The Fuller Picture – The invisible war: Civil disobedience and the internet

Roslyn Fuller
Dr. Roslyn Fuller is a lecturer in International Law based in Ireland. She is the author of Ireland’s leading textbook on International Law ‘Biehler on International Law: An Irish Perspective’ (Round Hall, 2013). In addition to her academic work, she has also writes for the Irish Times, The Irish Independent and The Journal on topics of law, politics and education. Roslyn has been researching democracy for over a decade and is the author of “Beasts and Gods: How Democracy Changed Its Meaning and Lost Its Way” (October 2015, Zed Books). She tweets at @roslynfuller and can be reached at
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As the US Senate debates the Patriot Act this week, we are at a crossroads for civil liberties and protest freedoms around the world.

Remember this?

Wikilicious campaign

‘Tis but a modest part of my 2014 calendar project to raise money for defending and supporting whistleblowers. As part of that campaign I also did an interview with the show Lorax Live on Anonymous Radio. I’d had to stay up to the wee hours to do this little talk, and I remember checking back a few weeks later to see if it had ever been posted in the online archives. It hadn’t – just the kinds of thing people get behind on, I’d figured at the time – and I promptly forgot about it.

Only months later did I learn that Lorax – real name Adam Bennett – had been arrested and that “the majority of LoraxLive shows are held by Australian Federal Police and have not been placed in the public domain”.

Not only has Lorax been barred from using the internet for political activity, he has been subjected to an ever-rotating number of charges over the past year, relating, among other things, to testing his workplace database (Cancer Support) for Heartbleed vulnerability and defacing an Indonesian government website. The Australian government’s interest in prosecuting for either event is a bit obscure, but perhaps most concerningly of all, efforts to raise funds for Lorax’s legal defense have been thwarted because crowdfunding sites have simply refused to host it.

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According to activists, many crowdfunding sites have adopted terms and conditions over recent months that prohibit raising funds for legal defense.

That any organization would help to deny someone funding for their legal defense is shocking. Accused murderers, rapists and robbers are all rightly entitled to a fair trial and permitted to pay for that trial as their own resources permit. That same right would be denied to someone merely accused of minor acts of civil disobedience is unconscionable, as it (intentionally or unintentionally) equates contributing to legal defense conducted before a lawfully constituted court with being some kind of accessory after the fact to a crime that no one is even sure yet has been committed. But contributing to legal defense is not the same as paying someone to commit a crime or even endorsing what they may have done – it’s merely recognizing that everyone has the right to a fair trial.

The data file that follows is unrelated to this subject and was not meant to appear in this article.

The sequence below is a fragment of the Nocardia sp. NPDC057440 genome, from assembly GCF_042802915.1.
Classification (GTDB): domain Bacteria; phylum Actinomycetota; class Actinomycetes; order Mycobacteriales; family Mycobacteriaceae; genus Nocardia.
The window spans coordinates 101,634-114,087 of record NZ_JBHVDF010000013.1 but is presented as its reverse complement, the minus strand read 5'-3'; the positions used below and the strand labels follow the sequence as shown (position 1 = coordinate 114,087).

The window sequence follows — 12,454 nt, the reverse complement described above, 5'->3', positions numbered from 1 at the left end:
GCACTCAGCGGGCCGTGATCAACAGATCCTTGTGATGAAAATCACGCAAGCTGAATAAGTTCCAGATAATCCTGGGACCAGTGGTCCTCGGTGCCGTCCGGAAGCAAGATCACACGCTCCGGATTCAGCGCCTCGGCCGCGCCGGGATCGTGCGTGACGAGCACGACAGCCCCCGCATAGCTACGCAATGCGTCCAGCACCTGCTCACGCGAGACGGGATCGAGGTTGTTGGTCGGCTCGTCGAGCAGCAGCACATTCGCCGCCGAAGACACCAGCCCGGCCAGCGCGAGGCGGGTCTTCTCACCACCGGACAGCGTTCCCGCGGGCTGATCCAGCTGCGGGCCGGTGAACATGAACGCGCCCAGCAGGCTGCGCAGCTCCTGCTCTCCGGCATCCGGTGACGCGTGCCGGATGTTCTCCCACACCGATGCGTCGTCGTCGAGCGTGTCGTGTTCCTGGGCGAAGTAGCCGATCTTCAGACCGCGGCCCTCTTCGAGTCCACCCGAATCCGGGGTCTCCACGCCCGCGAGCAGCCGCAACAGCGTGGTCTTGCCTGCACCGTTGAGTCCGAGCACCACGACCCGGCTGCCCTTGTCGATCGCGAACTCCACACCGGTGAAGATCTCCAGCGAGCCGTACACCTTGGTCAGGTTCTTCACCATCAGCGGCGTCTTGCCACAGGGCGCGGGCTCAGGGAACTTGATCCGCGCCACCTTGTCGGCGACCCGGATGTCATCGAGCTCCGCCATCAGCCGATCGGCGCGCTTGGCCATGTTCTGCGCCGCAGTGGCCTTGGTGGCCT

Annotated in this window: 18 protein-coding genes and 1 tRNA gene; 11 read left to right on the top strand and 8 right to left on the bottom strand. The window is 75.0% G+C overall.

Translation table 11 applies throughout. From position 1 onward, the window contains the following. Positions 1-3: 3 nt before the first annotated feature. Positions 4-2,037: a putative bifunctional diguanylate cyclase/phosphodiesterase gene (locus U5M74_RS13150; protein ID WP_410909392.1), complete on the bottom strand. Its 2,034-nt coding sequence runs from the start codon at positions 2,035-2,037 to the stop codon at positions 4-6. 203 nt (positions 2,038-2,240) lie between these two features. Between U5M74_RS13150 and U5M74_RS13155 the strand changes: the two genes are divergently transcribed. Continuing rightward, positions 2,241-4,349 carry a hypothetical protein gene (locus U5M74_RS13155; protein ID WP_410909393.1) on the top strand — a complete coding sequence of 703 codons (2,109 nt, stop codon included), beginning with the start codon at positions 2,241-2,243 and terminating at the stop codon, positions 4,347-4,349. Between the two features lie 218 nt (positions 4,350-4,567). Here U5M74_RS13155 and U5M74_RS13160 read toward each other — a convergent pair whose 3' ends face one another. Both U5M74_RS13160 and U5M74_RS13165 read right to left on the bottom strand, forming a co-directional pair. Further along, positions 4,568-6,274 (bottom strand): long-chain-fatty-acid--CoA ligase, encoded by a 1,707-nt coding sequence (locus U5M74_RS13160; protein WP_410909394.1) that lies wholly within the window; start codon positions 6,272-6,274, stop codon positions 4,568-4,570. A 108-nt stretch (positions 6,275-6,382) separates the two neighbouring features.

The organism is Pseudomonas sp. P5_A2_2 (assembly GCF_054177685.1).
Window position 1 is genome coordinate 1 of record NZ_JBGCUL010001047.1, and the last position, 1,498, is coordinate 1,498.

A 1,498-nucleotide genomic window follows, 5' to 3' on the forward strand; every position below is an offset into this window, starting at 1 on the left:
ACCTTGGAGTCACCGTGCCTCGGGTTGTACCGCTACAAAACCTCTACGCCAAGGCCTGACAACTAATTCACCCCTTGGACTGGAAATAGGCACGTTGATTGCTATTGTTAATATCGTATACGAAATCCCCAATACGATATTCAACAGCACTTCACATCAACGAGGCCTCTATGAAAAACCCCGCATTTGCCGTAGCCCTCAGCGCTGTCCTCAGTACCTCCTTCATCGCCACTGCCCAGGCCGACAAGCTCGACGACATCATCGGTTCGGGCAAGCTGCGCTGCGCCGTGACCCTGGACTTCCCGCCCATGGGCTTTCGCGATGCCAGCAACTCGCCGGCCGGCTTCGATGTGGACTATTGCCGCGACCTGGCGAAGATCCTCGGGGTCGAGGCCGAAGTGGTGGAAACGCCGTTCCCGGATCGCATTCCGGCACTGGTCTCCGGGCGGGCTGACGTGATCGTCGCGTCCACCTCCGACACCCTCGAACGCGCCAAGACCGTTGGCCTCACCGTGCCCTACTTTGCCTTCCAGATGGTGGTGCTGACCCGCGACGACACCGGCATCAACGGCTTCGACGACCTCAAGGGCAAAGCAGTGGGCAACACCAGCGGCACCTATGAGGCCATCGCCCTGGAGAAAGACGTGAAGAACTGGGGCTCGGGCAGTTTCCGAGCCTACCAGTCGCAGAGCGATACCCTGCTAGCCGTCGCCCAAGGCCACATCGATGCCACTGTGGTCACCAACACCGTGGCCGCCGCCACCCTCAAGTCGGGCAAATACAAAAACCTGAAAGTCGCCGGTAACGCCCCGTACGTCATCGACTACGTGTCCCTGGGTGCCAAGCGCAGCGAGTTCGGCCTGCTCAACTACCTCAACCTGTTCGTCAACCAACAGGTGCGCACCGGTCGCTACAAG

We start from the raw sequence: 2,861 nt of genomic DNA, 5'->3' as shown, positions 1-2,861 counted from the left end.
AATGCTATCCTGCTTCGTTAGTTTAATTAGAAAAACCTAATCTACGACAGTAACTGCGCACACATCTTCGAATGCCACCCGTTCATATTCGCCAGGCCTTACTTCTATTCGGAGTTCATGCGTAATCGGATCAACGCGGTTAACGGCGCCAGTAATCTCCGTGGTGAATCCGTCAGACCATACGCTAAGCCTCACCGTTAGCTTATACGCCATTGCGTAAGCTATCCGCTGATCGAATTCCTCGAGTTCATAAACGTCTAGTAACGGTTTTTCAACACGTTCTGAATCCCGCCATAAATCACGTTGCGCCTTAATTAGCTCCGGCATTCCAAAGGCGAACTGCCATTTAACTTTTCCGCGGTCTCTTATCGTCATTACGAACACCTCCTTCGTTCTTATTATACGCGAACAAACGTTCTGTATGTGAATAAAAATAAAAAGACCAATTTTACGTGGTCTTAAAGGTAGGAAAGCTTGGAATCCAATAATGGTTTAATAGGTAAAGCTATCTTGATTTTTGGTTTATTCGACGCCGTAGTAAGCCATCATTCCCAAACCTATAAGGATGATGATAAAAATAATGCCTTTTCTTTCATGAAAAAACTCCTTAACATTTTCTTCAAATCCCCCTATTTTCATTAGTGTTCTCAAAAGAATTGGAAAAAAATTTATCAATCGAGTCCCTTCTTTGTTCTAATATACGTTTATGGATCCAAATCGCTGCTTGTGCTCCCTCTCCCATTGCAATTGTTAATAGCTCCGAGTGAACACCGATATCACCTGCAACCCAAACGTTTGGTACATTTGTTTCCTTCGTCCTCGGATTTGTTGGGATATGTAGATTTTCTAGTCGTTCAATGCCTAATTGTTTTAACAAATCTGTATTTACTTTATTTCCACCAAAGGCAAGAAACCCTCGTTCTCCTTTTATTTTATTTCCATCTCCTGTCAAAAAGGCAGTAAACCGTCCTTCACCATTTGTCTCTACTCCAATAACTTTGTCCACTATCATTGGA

A Kafka-esque labyrinth and anticipatory obedience

Unfortunately, denying hacktivists and whistleblowers access to their supporters is an attempt at isolation that is all-too-common.

For example, after WikiLeaks released the Cablegate documents in 2010, Visa, MasterCard, PayPal and other financial service providers refused to transact donations to the organization, even though there was no reason to believe that WikiLeaks had broken any law. An Icelandic court even found that when it came to the law, the payment providers and not WikiLeaks were in the wrong. Of course, you can get around the blockade by giving earmarked donations to the Wau Holland Foundation, Freedom of the Press Foundation or the Fonds de Défense de la Neutralité du Net (FDNN), which is what I did, but the effects are still chilling.

In December 2010, WikiLeaks received $800,000 in donations, and while that may have naturally tailed off, it would hardly have hit the floor the way it did immediately after the blockade. As politicians repeatedly attempted to link the organization to some kind of criminality or even terrorism, individuals and financial service providers alike got cold feet about donating their money, despite the fact that there was no legal basis for proceeding against any donating individuals or the WikiLeaks organization itself.

This kind of action, where individuals and corporations fall over themselves attempting to ‘obey’ laws that don’t even exist is called ‘vorauseilender Gehorsam’ in German. It means ‘anticipatory obedience’ and it is most commonly used to describe the way that people behaved during the Third Reich. Not only did most people not stand up against the actions they saw going on around them, they tried to outdo each other in how well they could anticipate the kind of behavior the fascist regime would like to see.

It’s bone-chilling to see the return of ‘anticipatory obedience’ in the financial blockade on support to perfectly legal causes.

This financial isolation has been underpinned by the twisted trial procedures and draconian sentences imposed on whistleblowers and hackers.

Jeremy Hammond got 10 years for hacking Stratfor, revealing in the process that Pakistani forces had been aware of bin Laden’s presence in the country for years (recently confirmed by Seymour Hersh), that a secret indictment had been issued vis-à-vis Julian Assange and that Stratfor had done a suspicious amount of research on Venezuela and Hugo Chavez.